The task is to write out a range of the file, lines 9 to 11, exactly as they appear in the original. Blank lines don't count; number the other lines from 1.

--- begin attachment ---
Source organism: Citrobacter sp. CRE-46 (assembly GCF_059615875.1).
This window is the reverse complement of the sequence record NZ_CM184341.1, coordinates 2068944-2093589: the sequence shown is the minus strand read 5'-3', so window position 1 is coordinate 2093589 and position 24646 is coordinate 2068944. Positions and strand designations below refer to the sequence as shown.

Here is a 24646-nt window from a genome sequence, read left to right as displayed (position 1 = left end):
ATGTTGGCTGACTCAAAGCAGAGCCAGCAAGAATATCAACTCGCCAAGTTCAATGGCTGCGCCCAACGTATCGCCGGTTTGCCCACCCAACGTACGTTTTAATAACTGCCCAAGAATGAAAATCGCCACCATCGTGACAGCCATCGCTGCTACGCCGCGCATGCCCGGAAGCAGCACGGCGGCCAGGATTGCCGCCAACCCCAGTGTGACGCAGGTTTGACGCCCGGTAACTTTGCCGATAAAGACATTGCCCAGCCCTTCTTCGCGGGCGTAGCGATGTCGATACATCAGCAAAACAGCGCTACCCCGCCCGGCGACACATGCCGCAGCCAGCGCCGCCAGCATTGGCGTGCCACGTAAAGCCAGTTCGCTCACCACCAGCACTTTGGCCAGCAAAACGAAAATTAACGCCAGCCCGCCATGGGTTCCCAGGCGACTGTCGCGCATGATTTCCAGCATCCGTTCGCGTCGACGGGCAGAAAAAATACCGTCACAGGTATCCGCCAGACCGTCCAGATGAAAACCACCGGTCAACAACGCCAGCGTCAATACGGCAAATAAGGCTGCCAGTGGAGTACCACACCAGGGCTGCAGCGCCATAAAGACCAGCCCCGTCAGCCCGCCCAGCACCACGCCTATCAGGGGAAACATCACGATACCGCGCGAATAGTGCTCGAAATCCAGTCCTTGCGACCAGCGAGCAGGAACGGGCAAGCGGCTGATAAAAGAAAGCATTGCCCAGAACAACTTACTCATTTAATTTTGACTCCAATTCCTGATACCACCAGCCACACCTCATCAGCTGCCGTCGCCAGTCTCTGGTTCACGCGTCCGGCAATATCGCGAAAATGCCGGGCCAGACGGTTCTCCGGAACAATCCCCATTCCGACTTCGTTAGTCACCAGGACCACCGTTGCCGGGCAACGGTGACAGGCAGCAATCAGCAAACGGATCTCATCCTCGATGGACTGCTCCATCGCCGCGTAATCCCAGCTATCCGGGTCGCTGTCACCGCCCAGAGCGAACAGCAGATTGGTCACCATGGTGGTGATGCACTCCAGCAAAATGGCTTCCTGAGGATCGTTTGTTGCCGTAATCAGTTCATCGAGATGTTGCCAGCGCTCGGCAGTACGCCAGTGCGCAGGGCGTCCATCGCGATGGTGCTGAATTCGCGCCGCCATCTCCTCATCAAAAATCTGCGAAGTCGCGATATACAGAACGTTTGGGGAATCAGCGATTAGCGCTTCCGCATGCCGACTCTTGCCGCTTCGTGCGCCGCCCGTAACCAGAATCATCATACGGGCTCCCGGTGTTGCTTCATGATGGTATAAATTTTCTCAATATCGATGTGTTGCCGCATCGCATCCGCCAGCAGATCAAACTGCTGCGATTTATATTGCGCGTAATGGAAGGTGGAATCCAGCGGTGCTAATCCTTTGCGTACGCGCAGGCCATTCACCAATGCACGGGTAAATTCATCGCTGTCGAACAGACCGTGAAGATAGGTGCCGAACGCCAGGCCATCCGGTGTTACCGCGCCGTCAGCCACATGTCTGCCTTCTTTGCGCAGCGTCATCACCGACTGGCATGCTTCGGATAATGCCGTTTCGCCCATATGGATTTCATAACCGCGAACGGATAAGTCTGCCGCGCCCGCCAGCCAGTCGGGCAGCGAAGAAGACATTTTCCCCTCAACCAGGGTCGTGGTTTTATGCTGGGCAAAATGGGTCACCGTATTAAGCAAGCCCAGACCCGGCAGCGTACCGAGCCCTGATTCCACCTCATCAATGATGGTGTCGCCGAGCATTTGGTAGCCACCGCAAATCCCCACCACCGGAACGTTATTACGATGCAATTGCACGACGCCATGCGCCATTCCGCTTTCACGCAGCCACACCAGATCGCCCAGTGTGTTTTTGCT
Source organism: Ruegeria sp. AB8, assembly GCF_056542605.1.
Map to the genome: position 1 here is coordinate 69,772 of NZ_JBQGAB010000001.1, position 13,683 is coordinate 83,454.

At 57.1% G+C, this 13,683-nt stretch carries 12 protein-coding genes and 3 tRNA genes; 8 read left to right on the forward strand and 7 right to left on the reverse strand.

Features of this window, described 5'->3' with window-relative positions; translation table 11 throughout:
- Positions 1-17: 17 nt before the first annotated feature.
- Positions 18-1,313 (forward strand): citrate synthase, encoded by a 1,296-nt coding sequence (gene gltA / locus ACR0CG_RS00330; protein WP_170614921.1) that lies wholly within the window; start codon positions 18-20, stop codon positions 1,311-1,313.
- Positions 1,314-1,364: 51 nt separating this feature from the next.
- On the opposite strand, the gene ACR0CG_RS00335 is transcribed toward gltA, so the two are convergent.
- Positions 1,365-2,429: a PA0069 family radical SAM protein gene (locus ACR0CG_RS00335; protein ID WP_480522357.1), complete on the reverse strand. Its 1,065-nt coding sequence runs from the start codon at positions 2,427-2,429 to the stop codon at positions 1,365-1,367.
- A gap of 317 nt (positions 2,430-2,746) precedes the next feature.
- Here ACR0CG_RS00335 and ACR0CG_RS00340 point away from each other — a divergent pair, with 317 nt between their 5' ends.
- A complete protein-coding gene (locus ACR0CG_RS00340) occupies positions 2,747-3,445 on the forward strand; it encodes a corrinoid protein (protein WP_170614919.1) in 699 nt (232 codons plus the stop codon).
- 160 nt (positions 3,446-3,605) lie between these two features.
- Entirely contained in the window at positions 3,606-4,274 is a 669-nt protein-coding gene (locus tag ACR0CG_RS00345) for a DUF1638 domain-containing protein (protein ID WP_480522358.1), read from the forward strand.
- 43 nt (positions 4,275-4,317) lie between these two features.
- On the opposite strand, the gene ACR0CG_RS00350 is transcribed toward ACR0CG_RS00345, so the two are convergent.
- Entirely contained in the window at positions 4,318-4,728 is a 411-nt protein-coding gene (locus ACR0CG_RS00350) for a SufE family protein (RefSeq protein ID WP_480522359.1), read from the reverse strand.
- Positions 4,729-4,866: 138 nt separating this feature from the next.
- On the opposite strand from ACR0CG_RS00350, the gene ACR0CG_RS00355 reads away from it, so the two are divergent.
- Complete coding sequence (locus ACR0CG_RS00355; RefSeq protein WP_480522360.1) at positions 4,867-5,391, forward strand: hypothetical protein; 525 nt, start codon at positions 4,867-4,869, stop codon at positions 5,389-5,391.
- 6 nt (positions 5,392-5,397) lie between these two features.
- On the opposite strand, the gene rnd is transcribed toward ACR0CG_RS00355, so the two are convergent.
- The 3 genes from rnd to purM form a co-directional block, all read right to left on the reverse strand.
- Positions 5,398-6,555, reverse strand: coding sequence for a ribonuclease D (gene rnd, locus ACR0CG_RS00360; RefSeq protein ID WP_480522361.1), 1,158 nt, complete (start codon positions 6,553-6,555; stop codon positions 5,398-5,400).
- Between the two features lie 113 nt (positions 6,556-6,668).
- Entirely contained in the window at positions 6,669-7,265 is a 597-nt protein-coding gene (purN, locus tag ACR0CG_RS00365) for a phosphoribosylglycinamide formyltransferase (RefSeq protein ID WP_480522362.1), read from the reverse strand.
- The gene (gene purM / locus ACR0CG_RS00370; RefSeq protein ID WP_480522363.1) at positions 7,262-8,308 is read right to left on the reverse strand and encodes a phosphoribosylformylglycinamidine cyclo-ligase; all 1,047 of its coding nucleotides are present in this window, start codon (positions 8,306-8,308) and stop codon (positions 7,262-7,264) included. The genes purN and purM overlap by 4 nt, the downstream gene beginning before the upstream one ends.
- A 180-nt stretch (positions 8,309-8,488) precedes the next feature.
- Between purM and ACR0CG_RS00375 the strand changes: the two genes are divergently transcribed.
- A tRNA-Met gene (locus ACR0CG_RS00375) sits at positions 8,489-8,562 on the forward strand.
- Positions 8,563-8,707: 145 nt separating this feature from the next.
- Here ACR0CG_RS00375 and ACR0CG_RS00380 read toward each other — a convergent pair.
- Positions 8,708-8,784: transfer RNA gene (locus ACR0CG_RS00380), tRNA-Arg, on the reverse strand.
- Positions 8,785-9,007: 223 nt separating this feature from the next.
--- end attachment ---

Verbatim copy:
- Positions 1-17: 17 nt before the first annotated feature.
- Positions 18-1,313 (forward strand): citrate synthase, encoded by a 1,296-nt coding sequence (gene gltA / locus ACR0CG_RS00330; protein WP_170614921.1) that lies wholly within the window; start codon positions 18-20, stop codon positions 1,311-1,313.
- Positions 1,314-1,364: 51 nt separating this feature from the next.